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Why 2016 Could Be The Toughest Year For Smartphones Yet

Michael Moore joined TechWeek Europe in January 2014 as a trainee before graduating to Reporter later that year. He covers a wide range of topics, including but not limited to mobile devices, wearable tech, the Internet of Things, and financial technology.

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BLOG: Initial signs show that the smartphone market could be in for a rough ride in 2016 – but what’s to blame?

This week has seen a lot of attention cast upon prospects for the mobile device market, as its two leading heavyweights, Samsung and Apple, both released their latest sets of financial results.

However far from being the usual back-slapping celebration that normally accompanies these announcements, it seems that the world may be reaching an important saturation point when it comes to smartphones.

For the first time, Apple warned that it may struggle to record a profit in smartphone sales, despite almost continued growth since the last of the first iPhone, with Samsung also hinting that it may be diverting it’s attentions to diversifying away from smartphones in 2016. But why has the crunch point come now?

Takeover

touch screen smartphoneOne of the most basic reasons is that nearly everyone who wants a smartphone, wherever they may live around the world, now has one. Smartphones are no longer limited to first-world economies, but can be found in all countries of the world – with industry reports out this week finding that 1.4 billion devices were shipped in 2015.

Saturation is a crucial challenge to overcome for any industry, and smartphone manufacturers need to overcome it effectively whilst still maintaining brand loyalty – a tricky challenge in what is an increasingly crowded marketplace.

Android manufactures are particularly badly affected by this, as the sheer number of companies developing smartphones, whether low-cost or high-end, grows each year. With most devices themselves offering similar hardware specifications, it is down to the manufacturers to provide a software or user experience that will draw in customers and keep them engaged.

This is not such a challenge for Apple, as its yearly release cycle keeps customers hanging on for the next iteration of the iPhone – its problem instead is price. Although it may not sound like an issue, consumers see Apple’s devices as a premium product, and for developing markets (where the big bucks can be made) this is often a turn-off, as users are unwilling to spend hard-earned cash on a product they will only use for a few years. Apple need to diversify beyond its plastic-backed iPhone 5C if it wants to stay relevant.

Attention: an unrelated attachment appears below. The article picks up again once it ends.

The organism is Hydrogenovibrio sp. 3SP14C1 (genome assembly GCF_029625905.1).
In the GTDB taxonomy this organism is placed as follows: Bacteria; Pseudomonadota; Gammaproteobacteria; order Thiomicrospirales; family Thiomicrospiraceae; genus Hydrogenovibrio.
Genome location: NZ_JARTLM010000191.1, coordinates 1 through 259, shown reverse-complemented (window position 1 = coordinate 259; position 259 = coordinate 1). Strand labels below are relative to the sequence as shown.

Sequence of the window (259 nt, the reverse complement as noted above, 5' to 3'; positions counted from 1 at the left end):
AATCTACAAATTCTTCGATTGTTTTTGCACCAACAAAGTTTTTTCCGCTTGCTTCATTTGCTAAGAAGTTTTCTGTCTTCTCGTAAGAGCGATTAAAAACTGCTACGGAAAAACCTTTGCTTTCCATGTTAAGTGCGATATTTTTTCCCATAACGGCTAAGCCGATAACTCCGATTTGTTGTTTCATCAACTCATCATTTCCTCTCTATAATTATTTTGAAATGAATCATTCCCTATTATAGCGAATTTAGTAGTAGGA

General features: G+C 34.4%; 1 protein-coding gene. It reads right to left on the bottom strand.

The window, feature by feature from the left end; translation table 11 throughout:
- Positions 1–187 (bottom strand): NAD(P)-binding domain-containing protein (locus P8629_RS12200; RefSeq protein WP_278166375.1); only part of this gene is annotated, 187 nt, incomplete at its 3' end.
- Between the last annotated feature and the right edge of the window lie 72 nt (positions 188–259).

Samsung realised this, and its Galaxy A family of smartphones has allowed it to reach customers looking for budget devices, but now it needs to ensure it can continue attracting new users if it wants to remain successful.

Powered

qualcomm snapdragon CES 2013As noted above, hardware is becoming one of, if not the, most crucial factors affecting consumer device choices, as the need for fast power, detailed cameras, and long battery life all become more important than ever before.

Qualcomm, which supplies the processors and modems for nearly all of the world’s top smartphones, also revealed its latest financial results this week, providing another indicator that all may not be that rosy in the smartphone garden.

Reporting profit below analyst expectations, the company warned that demand was weakening for its chips as the entire market slows – estimating that its mobile chip shipments would fall by 16-25 percent in the next quarter compared to last year.

The company is facing constant competition from the likes of Intel, MediaTek and Nvidia, but to post such dire warnings, particularly with big-name smartphone announcements set to appear at Mobile World Congress next month, is worrying.

The company is trying to protect from these losses by moving into wider spaces, particularly around the Internet of Things, but if the world’s largest smartphone chipmaker predicts trouble ahead, it could be time to worry.

“Qualcomm is rightly prioritising investment for expansion into new segments including servers, automotive, healthcare, networking and the Internet of things despite cost-saving measures,” noted analysis house CCS Insight.

“The company must maximize its leadership in its core market and control the components critical to adjacent segments to provide the investment needed to diversify successfully.”

Going on

smartphone cameraSo where does the responsibility lie with bucking up the smartphone market? It is a challenging field for manufacturers and developers, as they try to stay ahead of their competitors, but it is not too tough to discern what the public wants, and even to predict what they will want in the coming months and years.

Consolidation may be a solution, but the sheer number of manufacturers, particularly in the Android space, but as the Motorola-Lenovo partnership shows, it can pay off handsomely. But with companies (particularly Samsung and Huawei) looking to build their own-brand hardware into their devices, is the time of inter-reliance coming to an end?

Ultimately, investment drives development, and investment only comes from selling products. Let’s hope that a magic cure isn’t needed, and that smartphones, which have certainly become a key part of my life, continue to thrive.

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